Kiwi workers have suffered rising levels of anxiety and depression as the pandemic and attendant cycle of lockdowns have ground on, according to AUT research.
Dr Jarrod Haar, a professor with the university's School of Business, is overseeing a rolling survey of 1000 Kiwi workers called "Wellbeing@Work".
The mental wellbeing of the employees has been canvassed three times - and Haar has found levels of job anxiety steadily grew from May 2020 to December 2020 and to April 2021.
"The data clearly show a decline in the mental health of the NZ workforce," Haar says.
Stress is rising in a representative cross-section of the NZ workforce. Haar's survey has a 50/50 gender split, a mix of private sector and public organisation staff, and an average age of 39.
"The findings are sobering. Job anxiety rose significantly between May and December 2020 and again in April 2021," Haar says.
Depression from the job increased markedly between May and December 2020 but stabilised in April 2021.
Participants described the racing and "spinning" of their minds since the first Covid-19 lockdown, Haar says.
Job insecurity looms large
Haar says although anxiety and depression levels are not critically high, the failure for anxiety to drop over the better part of a year shows that Kiwis remain deeply worried and anxious about, and because of, their jobs.
"The biggest driver of this mental health concern is a persistent worry about job insecurity. This has remained relatively high and unchanged across the three time periods. Kiwis are worried about their job and future," Haar says.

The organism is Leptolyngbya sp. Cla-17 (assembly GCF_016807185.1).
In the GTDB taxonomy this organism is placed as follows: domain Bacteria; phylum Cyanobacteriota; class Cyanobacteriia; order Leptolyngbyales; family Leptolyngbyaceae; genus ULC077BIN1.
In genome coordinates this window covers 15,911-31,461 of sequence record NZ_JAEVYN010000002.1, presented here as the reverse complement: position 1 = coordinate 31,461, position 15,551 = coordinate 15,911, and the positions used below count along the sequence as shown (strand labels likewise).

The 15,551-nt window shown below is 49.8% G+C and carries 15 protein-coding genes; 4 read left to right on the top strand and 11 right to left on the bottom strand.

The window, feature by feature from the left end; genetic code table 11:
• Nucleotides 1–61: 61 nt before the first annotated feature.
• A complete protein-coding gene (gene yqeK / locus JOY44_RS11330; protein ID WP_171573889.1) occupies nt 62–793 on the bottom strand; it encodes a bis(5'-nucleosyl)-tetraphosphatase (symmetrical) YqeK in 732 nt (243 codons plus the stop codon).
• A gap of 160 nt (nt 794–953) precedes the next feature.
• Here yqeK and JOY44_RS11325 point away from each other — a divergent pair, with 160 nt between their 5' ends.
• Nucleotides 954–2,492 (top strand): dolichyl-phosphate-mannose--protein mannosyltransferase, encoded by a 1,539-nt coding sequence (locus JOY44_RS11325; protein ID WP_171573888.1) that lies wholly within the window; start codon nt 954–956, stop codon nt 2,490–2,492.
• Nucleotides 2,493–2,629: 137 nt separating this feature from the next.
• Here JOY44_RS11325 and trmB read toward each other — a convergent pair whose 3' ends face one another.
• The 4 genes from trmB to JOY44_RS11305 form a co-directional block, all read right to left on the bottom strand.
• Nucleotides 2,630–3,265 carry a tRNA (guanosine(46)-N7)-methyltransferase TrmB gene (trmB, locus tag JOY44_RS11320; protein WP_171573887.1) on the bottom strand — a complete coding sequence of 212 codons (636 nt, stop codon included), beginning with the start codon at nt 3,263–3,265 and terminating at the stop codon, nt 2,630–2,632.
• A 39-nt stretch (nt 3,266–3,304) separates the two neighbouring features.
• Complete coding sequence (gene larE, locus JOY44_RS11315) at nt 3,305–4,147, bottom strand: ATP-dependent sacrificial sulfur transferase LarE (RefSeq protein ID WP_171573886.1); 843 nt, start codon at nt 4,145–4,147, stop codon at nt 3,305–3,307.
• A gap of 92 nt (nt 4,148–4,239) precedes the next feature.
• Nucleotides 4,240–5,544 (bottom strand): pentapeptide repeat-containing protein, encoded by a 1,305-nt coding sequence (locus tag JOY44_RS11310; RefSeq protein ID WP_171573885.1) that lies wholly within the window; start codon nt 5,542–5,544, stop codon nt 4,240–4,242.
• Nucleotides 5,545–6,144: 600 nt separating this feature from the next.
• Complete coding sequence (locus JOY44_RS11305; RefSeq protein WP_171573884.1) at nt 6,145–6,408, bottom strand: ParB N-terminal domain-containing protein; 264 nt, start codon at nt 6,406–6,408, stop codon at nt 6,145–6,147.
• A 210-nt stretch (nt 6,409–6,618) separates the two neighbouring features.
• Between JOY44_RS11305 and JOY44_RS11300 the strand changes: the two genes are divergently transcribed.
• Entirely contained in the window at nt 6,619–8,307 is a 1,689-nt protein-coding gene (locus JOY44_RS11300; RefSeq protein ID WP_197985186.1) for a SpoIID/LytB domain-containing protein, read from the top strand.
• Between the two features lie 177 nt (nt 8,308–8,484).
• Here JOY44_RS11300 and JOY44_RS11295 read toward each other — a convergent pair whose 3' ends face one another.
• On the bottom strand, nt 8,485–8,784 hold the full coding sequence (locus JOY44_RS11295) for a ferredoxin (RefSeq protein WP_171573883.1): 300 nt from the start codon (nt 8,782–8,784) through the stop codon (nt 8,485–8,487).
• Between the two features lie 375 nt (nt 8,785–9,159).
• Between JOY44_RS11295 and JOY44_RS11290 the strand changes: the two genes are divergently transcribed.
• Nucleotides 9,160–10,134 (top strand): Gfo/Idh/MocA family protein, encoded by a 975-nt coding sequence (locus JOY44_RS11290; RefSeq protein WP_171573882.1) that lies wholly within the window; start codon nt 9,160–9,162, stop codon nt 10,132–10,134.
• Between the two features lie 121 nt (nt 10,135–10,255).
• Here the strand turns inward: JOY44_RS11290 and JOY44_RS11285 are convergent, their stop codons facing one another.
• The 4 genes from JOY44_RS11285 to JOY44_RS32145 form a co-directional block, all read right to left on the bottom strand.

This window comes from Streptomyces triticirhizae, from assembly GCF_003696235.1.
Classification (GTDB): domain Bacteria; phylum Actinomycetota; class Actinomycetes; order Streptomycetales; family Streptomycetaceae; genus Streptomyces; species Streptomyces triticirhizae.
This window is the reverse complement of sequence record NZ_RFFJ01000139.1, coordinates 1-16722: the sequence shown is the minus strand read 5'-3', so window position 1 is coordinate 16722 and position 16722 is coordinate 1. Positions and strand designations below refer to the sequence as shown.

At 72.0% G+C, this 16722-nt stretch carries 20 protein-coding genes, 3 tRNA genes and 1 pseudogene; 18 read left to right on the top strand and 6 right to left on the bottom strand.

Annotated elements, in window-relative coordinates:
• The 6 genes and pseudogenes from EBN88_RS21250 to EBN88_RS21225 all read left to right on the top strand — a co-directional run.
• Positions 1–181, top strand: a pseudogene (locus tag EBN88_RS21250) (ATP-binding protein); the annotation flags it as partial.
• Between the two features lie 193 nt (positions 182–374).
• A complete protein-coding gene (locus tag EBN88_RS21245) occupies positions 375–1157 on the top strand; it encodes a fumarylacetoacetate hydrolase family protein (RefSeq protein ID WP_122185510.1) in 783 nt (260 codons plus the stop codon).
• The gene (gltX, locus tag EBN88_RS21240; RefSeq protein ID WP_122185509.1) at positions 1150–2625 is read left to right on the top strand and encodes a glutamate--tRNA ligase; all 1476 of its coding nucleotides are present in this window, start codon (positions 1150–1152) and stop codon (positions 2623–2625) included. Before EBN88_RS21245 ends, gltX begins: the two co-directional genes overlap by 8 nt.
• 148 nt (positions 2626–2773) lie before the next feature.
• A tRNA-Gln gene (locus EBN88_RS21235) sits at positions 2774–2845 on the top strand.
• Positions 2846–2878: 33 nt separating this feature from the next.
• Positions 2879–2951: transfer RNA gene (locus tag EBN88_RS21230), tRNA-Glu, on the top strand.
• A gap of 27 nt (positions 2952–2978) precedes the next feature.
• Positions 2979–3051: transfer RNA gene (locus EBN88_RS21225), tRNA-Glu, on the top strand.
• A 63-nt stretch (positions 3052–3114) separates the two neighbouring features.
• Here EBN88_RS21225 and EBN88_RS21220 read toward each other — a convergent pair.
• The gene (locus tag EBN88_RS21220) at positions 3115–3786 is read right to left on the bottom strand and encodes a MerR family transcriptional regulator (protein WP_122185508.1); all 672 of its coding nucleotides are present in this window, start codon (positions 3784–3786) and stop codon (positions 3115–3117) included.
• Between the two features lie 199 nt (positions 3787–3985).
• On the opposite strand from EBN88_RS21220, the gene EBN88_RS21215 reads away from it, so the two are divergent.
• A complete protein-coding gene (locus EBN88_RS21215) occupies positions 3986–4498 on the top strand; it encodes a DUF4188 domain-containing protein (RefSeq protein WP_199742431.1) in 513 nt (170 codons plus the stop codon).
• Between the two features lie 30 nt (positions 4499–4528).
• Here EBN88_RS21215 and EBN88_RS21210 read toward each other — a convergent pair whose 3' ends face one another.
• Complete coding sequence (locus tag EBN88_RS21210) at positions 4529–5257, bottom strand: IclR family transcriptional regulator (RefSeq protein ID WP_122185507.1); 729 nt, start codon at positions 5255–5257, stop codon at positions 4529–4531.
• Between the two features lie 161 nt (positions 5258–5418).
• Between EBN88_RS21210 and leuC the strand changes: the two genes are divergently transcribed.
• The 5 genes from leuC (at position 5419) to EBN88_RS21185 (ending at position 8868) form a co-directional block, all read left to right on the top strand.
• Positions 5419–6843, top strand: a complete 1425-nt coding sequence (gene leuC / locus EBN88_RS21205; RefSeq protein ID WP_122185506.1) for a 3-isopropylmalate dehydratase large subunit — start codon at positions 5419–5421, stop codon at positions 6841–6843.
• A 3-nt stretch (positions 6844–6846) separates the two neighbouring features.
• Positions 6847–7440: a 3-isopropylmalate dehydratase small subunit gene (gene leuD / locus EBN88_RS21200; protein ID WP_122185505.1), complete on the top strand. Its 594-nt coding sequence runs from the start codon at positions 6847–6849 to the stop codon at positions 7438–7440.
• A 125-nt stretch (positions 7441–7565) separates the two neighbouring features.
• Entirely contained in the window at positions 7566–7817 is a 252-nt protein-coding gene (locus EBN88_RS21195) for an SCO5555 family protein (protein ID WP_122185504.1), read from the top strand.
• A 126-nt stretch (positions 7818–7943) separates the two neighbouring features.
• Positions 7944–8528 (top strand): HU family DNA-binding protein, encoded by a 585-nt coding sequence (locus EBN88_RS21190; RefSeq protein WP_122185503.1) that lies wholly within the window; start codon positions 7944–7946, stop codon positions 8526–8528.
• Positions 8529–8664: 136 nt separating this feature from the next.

Further, he contends, the study shows that organisations generally have struggled to aid worker wellbeing since the first lockdown in 2020.
"When employees feel that their organisation cares about their wellbeing, anxiety and depression levels among staff tend to drop," says Professor Haar. "To help keep staff anxiety levels at bay, companies must communicate clearly with employees about their concerns – especially job security."
Haar's research found that managers were under rising levels of pressure too, with similar results to staff.
And there was no element of either sex being more susceptible to anxiety and depression.
Overall, females had similar levels as males towards job anxiety and job depression across all three survey periods.
Haar says there's nothing worse than a slow drip of bad news, and a series of piecemeal job cuts.
"If job losses do have to be made, do them quickly and compassionately," he says.
"People suffer immensely when they fear their job is on the line – whether it really is or not," he says.
"Uncertainty is not helpful. This can be why some employees leave for another job – just for surety."
Where to get help:
• Lifeline: 0800 543 354 (available 24/7)
• Suicide Crisis Helpline: 0508 828 865 (0508 TAUTOKO) (available 24/7)
• Youthline: 0800 376 633 or text 234 (available 24/7)
• Kidsline: 0800 543 754 (available 24/7)
• Whatsup: 0800 942 8787 (12pm to 11pm)
• Depression helpline: 0800 111 757 or text 4202 (available 24/7)
• Anxiety helpline: 0800 269 4389 (0800 ANXIETY) (available 24/7)
• Rainbow Youth: (09) 376 4155
If it is an emergency and you feel like you or someone else is at risk, call 111.